Jane Newsome was part of the first intake of women at John’s in 1973. Here is her story.
Jane Whitehead was part of the first intake of women to be admitted to St John’s College in 1973. She graduated in 1977, having done a year in France as part of her degree in French and Russian. In 2016 she was awarded the MBE for her work in the Prison Service.
The development of her vocation to work as a prison chaplain was a long journey from her days at John’s. Starting her working life as a secondary school teacher, she found teaching French in inner-city Tottenham to students, the majority of whom English was already their second language, increasingly frustrating, as it was not touching the needs of this deprived community. This led her to work as a residential social worker for the diocese of London under the late Lydia Gladwin (the wife of John Gladwin who had been a tutor at John’s during Jane’s time). In this work she supported adolescent girls with babies.
It was the experience of working as a volunteer first with Voice for the Child Care advocating on behalf of young people held in a secure accommodation for very serious offences but too young to be detained in prison. The unit was in the parish in Birmingham where her husband David was the vicar. Jane and David met at John’s in 1977 and got married in 1981. It was later when she volunteered with the chaplaincy team at Winson Green Prison, that crystallized Jane’s sense of calling to prison ministry. She was accepted for ordination in 1996 and her vocation to prison chaplaincy recognized.
Jane served almost all of her 15 year ministry in the Diocese of Lichfield, first as prison chaplain at Stoke Heath Prison in Shropshire, where she was co-ordinating chaplain and then as Managing Chaplain of Swinfen Hall outside Lichfield. Both were young offenders’ institutions for young men. Swinfen Hall housed inmates between 18-25, who had committed very serious offences, with a high proportion of life sentences.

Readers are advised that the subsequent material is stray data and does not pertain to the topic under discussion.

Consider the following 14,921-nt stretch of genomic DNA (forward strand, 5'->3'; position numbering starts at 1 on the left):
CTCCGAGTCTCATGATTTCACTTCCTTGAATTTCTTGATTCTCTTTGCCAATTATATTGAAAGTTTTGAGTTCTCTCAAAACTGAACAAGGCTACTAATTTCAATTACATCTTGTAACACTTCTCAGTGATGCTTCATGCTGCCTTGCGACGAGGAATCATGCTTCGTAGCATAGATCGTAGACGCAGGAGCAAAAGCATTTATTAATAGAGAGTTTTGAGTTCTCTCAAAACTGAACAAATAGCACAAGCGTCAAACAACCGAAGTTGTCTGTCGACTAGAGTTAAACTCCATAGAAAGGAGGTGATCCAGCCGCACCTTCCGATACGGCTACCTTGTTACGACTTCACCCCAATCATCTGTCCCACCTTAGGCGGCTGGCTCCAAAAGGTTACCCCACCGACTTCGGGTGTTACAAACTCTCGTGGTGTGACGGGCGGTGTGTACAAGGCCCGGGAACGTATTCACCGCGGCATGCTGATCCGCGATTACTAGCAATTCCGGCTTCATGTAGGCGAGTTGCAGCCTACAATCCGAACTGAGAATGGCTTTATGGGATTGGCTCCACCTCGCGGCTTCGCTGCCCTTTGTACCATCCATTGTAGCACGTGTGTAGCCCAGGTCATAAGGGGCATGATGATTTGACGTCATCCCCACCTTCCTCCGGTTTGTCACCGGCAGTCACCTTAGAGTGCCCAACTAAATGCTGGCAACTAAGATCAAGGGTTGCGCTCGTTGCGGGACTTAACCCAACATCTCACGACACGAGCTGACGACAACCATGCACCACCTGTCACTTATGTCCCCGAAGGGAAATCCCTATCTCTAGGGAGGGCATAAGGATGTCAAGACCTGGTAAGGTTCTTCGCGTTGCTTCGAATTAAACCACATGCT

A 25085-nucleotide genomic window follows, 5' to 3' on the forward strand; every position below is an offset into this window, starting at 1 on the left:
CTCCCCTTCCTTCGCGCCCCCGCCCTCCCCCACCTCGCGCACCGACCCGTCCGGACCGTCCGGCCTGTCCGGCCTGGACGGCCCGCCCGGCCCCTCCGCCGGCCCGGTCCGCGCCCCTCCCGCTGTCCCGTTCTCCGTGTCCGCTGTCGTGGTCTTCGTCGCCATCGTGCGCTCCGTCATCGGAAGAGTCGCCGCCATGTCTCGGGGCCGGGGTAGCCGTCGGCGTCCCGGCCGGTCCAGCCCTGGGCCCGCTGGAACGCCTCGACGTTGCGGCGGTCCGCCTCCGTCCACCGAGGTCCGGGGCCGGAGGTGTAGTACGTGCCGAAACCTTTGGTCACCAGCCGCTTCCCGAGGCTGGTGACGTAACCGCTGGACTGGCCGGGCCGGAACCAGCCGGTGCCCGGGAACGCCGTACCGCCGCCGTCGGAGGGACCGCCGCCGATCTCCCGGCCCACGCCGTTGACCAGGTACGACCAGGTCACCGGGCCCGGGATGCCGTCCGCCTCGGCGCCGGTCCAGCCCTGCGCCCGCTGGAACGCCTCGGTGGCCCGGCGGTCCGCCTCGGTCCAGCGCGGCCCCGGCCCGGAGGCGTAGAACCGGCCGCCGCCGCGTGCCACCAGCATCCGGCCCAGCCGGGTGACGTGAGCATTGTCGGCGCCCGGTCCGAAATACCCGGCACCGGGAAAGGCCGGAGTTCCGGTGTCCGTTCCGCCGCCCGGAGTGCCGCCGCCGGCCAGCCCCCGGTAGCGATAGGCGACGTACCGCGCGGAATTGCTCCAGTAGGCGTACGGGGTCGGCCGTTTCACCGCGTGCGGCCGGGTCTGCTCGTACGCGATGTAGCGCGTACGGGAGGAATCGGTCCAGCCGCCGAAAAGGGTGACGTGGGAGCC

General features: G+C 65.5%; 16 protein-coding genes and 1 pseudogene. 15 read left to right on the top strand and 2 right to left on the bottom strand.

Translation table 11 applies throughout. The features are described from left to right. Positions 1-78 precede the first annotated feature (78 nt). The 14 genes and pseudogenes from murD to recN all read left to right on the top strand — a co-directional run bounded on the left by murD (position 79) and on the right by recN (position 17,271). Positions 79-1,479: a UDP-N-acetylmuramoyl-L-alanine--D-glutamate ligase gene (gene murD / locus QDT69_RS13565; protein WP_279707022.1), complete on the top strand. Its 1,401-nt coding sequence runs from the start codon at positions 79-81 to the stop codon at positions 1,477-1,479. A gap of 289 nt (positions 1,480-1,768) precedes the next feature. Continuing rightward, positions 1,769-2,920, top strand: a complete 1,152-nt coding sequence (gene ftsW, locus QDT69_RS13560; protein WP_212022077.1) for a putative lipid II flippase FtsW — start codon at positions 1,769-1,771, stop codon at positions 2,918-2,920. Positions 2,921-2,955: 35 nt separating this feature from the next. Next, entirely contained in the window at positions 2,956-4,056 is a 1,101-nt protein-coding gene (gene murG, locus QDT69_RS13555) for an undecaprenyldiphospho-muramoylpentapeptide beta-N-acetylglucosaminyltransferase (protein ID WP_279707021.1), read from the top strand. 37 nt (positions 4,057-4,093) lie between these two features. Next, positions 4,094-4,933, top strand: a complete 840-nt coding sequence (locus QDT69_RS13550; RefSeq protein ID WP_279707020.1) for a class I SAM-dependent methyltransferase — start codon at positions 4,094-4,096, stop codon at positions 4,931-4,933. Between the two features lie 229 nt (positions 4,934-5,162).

Recognised by the Prison Inspectorate as running one of the best Chaplaincy Teams in the country, at Swinfen Hall Jane was responsible for an ecumenical and interfaith team representing over seven different faiths. It was her firm belief, she said, “that we would have little to offer the prison, its inmates and staff, unless we modelled respect and collaboration amongst ourselves, rejoicing in our diversity whilst each maintaining the integrity of our own faith. This is especially important when working with young people whose experience of the adults looking after them has often been of dysfunction and discord.”
Jane had a particular concern for supporting prisoners’ families, often said to be serving the silent sentence. In both prisons she started regular family days where families could have a whole day with their sons, which for many provided the opportunity to start to rebuild broken relationships. “Helping to rebuild family relationships” she says, “is one of the factors that helps offenders to turn away from crime on release from prison.”
Working with volunteers from local churches, and at Swinfen Hall particularly with the Mothers Union, Jane introduced a parenting course for young men who were fathers, called Being Dad. This gave young men, who often had very negative and damaging experiences of being parented, some skills and ideas about how to be a good dad, as well as providing them with a safe place in the prison to talk about their children. The special family visits for fathers that she facilitated in both prisons then gave the young men the opportunity to try out some of the parenting skills they had learnt in the parenting classes, and to bond with their children and partners.
The voluntary work that was also recognized in her award of the MBE including 5 years supporting David in running the team of Festival Pastors at the V Festival, Weston Park, the West Midlands largest music festival at that time, attracting 90,000 people. They also worked as Late Night Listeners, Lichfield’s ministry to the night-time economy.
Since 2006 they have volunteered with the organization Hands at Work in Africa, which works in 8 countries of Southern Africa with orphans and vulnerable children in some of Africa’s poorest communities.
This led both Jane and David to resign from their roles in 2015 (David latterly was Director of Ordinands for the Lichfield Diocese) in order to serve full-time in a voluntary capacity as the charity’s UK National Coordinators, working and advocating on behalf of the charity.
Jane and David have two daughters (Kate and Rachel) and four grandchildren. Rachel was at John’s herself from 2005 to 2008. Both David and Jane would say that their passion for social justice and the marginalized stems in large measure from their time at John’s.